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June 9, 2022 / Joanne Yeck

Buckingham County Murders of 1855, Part V

Need to catch up? Click here: Buckingham County Murders of 1855, Part I

On April 23, Richmond’s Whig printed a startling new detail in the on-going investigation of the murders of Dean and Chenault, as well as the burning of Moss & White’s spacious storehouse.

THE BUCKINGHAM MURDER. — Garrett and Taylor, the two white men who were arrested on suspicion of having been engaged in the late murder and arson case in Buckingham, have been acquitted, but were retained in custody on a charge of stealing tobacco. The Farmville Journal learns that four more slaves have been arrested as participants in the murder, making eight now in confinement.

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Following this report, rather surprisingly, after the flurry of communications from Buckingham Court House and Farmville, the story goes cold.

The only follow-up notice I located was this brief statement which appeared in Richmond’s Daily Dispatch on May 28th and was reprinted in the New York Evangelist on June 7, 1855:

One of the slaves tried at Buckingham Courthouse, Va. on the 15th inst. for the murder of Chenault and Dean, by burning the store in which they were sleeping, was condemned to be hung on 29th of June.

After exhaustive searching, I could find no more about the murder of Chenault and Dean. Perhaps once the White men were acquitted, the story was dropped from the news. Likely, the trial of the slaves was swift. The owners of the seven African Americans who were acquitted must have provided convincing alibis. The burning of Buckingham County’s courthouse in 1869 destroyed any court records that might illuminate this case.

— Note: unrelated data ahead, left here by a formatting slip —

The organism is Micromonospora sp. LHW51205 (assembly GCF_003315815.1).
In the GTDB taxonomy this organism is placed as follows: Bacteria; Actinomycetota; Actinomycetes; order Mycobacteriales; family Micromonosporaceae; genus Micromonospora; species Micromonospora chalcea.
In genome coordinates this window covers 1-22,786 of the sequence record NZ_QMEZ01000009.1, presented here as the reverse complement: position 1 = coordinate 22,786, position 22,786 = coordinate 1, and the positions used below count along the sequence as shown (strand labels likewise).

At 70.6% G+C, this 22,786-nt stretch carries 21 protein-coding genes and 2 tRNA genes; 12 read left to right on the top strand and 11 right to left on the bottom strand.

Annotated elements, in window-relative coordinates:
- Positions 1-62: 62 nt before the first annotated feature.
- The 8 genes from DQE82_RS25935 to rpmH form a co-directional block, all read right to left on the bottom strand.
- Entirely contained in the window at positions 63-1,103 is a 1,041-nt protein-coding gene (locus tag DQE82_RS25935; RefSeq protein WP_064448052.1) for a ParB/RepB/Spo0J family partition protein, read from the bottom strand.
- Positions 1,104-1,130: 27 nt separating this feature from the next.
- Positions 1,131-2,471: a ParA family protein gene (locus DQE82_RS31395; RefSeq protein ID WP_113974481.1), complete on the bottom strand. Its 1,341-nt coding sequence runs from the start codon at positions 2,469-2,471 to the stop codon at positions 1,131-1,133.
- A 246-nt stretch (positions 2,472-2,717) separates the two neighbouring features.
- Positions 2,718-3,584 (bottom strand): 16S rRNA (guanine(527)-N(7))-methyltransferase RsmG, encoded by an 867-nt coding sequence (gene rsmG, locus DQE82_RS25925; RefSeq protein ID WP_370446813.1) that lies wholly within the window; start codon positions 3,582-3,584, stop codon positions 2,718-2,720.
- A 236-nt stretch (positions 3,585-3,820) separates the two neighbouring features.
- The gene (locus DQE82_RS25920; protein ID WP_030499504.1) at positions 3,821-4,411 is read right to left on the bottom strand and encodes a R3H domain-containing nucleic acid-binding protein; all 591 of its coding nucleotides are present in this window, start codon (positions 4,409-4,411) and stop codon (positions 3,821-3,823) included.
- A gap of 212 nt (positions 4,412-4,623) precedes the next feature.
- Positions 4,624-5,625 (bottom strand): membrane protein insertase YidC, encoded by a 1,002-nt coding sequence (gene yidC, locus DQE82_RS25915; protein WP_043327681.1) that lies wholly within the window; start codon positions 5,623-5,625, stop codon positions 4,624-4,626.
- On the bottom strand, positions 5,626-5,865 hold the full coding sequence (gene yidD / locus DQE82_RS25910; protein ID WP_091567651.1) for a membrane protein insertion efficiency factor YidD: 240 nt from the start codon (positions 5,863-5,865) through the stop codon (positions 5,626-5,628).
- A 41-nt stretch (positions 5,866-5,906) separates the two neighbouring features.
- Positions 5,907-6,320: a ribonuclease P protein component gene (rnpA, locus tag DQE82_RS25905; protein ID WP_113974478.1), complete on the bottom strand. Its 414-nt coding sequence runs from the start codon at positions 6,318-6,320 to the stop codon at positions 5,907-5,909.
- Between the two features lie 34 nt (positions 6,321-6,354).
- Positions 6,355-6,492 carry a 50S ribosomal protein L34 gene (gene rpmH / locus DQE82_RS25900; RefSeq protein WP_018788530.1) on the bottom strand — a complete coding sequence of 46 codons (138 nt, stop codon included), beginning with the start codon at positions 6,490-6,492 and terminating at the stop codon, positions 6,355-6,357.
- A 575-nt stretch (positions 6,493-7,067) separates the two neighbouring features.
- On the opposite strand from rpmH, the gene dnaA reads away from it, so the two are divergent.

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Even in 1855, individuals following this crime story were left with many questions. 

Were there multiple trials? Were the White men acquitted in a public hearing?  Who accused the additional four slaves of participating in the arson and/or murders? Who was the enslaved African-American finally convicted of the crimes and hung at Buckingham Court House? If two confessed, why was only one slave ultimately convicted? Was the original report inaccurate?

What was the primary motive behind what became arson and murder? 

What were the first names of Dean and Chenault? Why were they withheld from reports?

Which Garrett and Taylor were ultimately charged with petty theft?  Was their crime of stolen tobacco simply opportunistic during the chaos of the fire?

Did Moss and White recover anything for their considerable loss of property?

Were the community and the families involved satisfied with the ultimate verdict?

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It’s often difficult to find the end of a story in daily newspapers and the murder of Dean and Chenault proved particularly frustrating. If a Slate River Ramblings reader recognizes the men involved in this tragedy, please comment.

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There are several crime series in the archives at Slate River Ramblings. Type crime in the search box and enjoy the results!

If you like reading old newspapers as much as I do, visit and explore the Library of Virginia’s “Virginia Chronicle.”

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